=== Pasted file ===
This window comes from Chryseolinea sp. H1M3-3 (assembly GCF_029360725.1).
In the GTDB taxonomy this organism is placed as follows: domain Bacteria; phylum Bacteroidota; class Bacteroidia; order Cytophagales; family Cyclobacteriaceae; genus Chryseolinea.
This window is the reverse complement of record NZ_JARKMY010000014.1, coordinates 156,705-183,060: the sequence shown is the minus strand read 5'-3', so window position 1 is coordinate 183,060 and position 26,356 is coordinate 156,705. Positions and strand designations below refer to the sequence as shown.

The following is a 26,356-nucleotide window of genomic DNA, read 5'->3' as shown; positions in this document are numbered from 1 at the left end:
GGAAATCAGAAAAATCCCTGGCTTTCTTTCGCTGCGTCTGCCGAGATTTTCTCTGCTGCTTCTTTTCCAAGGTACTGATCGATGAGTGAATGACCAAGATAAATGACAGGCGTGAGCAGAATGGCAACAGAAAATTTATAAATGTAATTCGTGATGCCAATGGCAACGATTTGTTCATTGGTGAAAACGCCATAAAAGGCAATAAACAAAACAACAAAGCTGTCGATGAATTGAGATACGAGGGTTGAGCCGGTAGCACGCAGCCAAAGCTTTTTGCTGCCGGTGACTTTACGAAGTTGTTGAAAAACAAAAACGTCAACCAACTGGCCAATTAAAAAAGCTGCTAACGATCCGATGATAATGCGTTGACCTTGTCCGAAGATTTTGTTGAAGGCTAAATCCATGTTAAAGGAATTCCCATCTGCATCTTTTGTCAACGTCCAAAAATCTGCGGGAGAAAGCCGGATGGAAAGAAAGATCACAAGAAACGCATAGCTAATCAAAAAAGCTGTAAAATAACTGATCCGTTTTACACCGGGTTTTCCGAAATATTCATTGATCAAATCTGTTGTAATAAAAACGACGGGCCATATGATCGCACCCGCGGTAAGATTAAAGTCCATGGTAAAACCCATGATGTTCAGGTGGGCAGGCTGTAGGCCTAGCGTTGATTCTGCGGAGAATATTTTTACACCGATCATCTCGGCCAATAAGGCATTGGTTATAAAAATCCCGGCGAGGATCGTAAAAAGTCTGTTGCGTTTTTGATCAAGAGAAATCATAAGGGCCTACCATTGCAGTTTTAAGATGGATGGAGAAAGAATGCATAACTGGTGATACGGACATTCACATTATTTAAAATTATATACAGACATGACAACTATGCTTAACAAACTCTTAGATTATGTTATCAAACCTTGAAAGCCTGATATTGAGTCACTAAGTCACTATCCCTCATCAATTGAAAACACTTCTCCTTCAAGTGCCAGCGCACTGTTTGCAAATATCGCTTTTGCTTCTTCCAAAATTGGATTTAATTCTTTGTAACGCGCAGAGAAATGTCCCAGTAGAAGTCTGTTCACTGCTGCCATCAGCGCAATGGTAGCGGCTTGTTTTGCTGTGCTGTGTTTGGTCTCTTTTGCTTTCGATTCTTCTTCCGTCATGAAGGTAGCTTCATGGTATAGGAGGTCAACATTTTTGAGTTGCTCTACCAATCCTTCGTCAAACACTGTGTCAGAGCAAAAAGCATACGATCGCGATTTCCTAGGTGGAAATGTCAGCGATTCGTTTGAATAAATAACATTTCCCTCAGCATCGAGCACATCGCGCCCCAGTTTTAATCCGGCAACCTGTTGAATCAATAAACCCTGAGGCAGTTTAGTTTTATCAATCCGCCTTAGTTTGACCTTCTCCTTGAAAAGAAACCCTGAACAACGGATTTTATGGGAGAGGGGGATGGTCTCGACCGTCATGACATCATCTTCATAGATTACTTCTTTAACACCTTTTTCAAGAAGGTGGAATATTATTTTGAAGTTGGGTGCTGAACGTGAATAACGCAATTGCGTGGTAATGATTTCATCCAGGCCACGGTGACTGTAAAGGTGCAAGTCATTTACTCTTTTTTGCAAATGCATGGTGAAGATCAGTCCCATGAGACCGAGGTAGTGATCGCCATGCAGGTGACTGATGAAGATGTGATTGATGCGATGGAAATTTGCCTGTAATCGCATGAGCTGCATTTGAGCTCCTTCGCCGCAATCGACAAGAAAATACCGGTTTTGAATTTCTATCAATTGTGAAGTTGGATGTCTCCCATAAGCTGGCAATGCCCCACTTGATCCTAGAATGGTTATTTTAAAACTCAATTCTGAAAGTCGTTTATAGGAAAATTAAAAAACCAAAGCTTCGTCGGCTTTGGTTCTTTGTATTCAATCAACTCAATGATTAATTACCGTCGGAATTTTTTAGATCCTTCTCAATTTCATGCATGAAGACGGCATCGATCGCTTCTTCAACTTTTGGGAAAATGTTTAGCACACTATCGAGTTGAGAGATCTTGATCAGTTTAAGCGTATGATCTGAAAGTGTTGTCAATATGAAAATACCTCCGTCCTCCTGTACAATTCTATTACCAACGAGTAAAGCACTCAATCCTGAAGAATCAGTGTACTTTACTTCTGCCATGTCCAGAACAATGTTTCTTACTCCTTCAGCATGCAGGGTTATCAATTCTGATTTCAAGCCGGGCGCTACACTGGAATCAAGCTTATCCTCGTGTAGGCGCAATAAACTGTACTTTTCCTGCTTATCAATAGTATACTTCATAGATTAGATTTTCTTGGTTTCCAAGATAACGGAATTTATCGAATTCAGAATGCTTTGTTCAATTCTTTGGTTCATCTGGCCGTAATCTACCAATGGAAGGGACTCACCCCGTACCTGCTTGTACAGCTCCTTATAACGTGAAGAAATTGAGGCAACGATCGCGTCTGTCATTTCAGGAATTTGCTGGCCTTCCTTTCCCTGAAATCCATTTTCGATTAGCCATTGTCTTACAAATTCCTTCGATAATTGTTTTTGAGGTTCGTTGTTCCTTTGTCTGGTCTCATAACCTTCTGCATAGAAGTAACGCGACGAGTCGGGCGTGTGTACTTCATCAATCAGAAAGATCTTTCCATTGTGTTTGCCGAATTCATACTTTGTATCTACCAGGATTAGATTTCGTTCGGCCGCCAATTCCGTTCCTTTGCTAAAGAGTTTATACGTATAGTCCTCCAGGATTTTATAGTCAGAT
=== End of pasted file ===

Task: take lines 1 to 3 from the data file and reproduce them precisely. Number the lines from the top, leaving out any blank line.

This window comes from Chryseolinea sp. H1M3-3 (assembly GCF_029360725.1).
In the GTDB taxonomy this organism is placed as follows: domain Bacteria; phylum Bacteroidota; class Bacteroidia; order Cytophagales; family Cyclobacteriaceae; genus Chryseolinea.
This window is the reverse complement of record NZ_JARKMY010000014.1, coordinates 156,705-183,060: the sequence shown is the minus strand read 5'-3', so window position 1 is coordinate 183,060 and position 26,356 is coordinate 156,705. Positions and strand designations below refer to the sequence as shown.